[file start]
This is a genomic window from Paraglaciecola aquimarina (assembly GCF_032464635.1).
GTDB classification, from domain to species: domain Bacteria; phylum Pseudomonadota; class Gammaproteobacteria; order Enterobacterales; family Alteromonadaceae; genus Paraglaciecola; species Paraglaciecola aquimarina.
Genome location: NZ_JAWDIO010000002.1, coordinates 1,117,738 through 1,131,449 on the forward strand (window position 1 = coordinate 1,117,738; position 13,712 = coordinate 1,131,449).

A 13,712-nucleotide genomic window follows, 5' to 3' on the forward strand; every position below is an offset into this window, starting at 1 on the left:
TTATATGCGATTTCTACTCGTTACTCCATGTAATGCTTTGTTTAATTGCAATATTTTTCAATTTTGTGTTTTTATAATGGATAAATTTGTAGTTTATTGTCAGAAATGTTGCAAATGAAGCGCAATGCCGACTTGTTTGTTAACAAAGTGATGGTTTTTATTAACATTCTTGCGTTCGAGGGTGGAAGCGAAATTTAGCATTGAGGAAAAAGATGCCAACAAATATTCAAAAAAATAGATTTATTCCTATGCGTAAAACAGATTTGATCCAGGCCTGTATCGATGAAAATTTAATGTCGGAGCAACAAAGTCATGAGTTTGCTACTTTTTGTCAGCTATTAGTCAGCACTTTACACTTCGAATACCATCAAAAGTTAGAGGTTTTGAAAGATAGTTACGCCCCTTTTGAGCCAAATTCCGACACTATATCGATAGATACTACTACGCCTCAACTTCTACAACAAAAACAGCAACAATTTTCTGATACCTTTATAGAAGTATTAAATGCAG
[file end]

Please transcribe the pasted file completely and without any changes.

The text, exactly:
This is a genomic window from Paraglaciecola aquimarina (assembly GCF_032464635.1).
GTDB classification, from domain to species: domain Bacteria; phylum Pseudomonadota; class Gammaproteobacteria; order Enterobacterales; family Alteromonadaceae; genus Paraglaciecola; species Paraglaciecola aquimarina.
Genome location: NZ_JAWDIO010000002.1, coordinates 1,117,738 through 1,131,449 on the forward strand (window position 1 = coordinate 1,117,738; position 13,712 = coordinate 1,131,449).

A 13,712-nucleotide genomic window follows, 5' to 3' on the forward strand; every position below is an offset into this window, starting at 1 on the left:
TTATATGCGATTTCTACTCGTTACTCCATGTAATGCTTTGTTTAATTGCAATATTTTTCAATTTTGTGTTTTTATAATGGATAAATTTGTAGTTTATTGTCAGAAATGTTGCAAATGAAGCGCAATGCCGACTTGTTTGTTAACAAAGTGATGGTTTTTATTAACATTCTTGCGTTCGAGGGTGGAAGCGAAATTTAGCATTGAGGAAAAAGATGCCAACAAATATTCAAAAAAATAGATTTATTCCTATGCGTAAAACAGATTTGATCCAGGCCTGTATCGATGAAAATTTAATGTCGGAGCAACAAAGTCATGAGTTTGCTACTTTTTGTCAGCTATTAGTCAGCACTTTACACTTCGAATACCATCAAAAGTTAGAGGTTTTGAAAGATAGTTACGCCCCTTTTGAGCCAAATTCCGACACTATATCGATAGATACTACTACGCCTCAACTTCTACAACAAAAACAGCAACAATTTTCTGATACCTTTATAGAAGTATTAAATGCAG